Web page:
“This conference is vital, because it brings together, for only the second time in the United Kingdom, the various professional organisations that can play such a major role in planning and managing our urban forests. One of the main reasons for calling these Trees, People and the Built Environment conferences is the potential synergies and fresh initiatives that can come out of the exchange of ideas and practice between all the relevant professionals.”


TPBE II Day 2: Birmingham Announced UK’s First Biophilic City

On day 2, delegates heard from Nick Grayson, Climate Change and Sustainability Manager at Birmingham City Council, who is leading the development of Birmingham as the UK’s first biophilic city. He said:

“Birmingham is the first UK biophilic city. The Biophilic Cities Network, was launched in October 2013, in recognition of the need for people to access and respond to nature as part of their daily lives.

“The Biophilic Cities Network currently consists of 11 pioneer cities, all at various stages of this transformative journey, from 19th or 20th century cities to new global 21st century cities; measuring their future success on their local and global imprint, on ecosystems and well-being. As Birmingham joins this group of pioneers, it is timely that this year the Trees, People and the Built Environment II conference is hosted here, highlighting, among other things, that green infrastructure and urban forestry can help provide the resilience that a city’s built environment needs.”

TPBE II was also honoured with the presence of Professor Tim Beatley, Teresa Heinz Professor of Sustainable Communities, University of Virginia, who pioneered the biophilic cities project. He explained how he has built a network of cities that consider the benefits of nature to their urban populations – including physical and mental health, economic and climate change benefits – and who are committed to putting urban greening at the forefront of all planning decisions. This includes the promotion of biophilic design – buildings, street furniture, and landscape architecture that include natural features and qualities: abundant daylight, natural ventilation, plants and trees.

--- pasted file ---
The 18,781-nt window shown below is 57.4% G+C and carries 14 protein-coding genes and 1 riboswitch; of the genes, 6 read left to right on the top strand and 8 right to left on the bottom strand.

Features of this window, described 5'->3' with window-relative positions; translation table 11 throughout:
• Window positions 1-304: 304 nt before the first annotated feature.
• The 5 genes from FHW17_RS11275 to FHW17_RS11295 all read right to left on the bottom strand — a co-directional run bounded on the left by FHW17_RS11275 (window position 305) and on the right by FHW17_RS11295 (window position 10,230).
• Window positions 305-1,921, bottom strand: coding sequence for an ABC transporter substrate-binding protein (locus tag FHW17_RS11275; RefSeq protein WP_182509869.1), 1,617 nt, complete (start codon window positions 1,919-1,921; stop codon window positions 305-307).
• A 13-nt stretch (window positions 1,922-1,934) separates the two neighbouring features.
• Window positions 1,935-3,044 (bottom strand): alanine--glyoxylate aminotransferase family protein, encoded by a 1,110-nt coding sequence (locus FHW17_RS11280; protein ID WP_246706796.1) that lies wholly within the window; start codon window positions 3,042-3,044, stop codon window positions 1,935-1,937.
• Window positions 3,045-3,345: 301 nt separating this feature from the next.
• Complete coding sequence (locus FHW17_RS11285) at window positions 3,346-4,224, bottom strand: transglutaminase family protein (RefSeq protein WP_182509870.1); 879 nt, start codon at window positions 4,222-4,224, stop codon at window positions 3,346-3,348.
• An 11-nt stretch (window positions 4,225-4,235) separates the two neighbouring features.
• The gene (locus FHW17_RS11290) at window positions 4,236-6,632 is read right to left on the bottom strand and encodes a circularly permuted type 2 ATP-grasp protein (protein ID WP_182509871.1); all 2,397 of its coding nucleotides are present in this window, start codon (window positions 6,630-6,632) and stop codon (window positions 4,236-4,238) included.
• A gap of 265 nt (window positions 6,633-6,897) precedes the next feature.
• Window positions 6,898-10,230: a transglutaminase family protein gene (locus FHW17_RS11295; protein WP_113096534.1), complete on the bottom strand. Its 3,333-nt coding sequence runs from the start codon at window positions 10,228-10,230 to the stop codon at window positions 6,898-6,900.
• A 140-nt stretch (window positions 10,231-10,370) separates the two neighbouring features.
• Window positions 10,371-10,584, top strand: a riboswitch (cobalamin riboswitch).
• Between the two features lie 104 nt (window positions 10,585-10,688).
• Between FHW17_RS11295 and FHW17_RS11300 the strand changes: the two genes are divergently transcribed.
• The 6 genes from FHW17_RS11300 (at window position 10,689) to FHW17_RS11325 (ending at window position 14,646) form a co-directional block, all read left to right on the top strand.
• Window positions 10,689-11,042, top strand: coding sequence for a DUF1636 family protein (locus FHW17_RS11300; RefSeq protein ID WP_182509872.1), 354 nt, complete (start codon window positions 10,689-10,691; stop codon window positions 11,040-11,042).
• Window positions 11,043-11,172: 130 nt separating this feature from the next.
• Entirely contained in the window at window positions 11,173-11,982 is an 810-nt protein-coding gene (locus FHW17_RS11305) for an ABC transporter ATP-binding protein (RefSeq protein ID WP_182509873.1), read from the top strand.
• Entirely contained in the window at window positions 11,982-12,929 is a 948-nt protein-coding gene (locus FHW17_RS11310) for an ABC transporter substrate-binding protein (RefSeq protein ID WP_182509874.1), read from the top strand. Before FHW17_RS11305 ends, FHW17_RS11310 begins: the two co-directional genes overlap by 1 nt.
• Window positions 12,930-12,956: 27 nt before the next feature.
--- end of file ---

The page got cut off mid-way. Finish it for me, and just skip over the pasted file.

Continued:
Beatley Prof Tim web

Prof Tim Beatley


In his presentation Cities and Nature: the Global Shift Towards Biophilic Cities, Prof Beatley said:

“Biophilic cities recognise the power of forests to heal us, reduce stress and help us. The idea of forest bathing [is the] notion of walking through a forest, stress levels go down, immune system is boosted.

“We are very excited about the promise, potential, and ways it resonates as a positive future vision of cities.”


Read More

Birmingham joins San Fransico and Oslo in global green cities club (The Guardian)

Support message from Prince Charles urges tree professionals to collaborate (Horticulture Week)

iTree can flag up problems in urban trees population, event hears (Horticulture Week)

Trees, People and Buildings (RICS)

The critical role of trees in cities is too often forgotten (Architects Journal)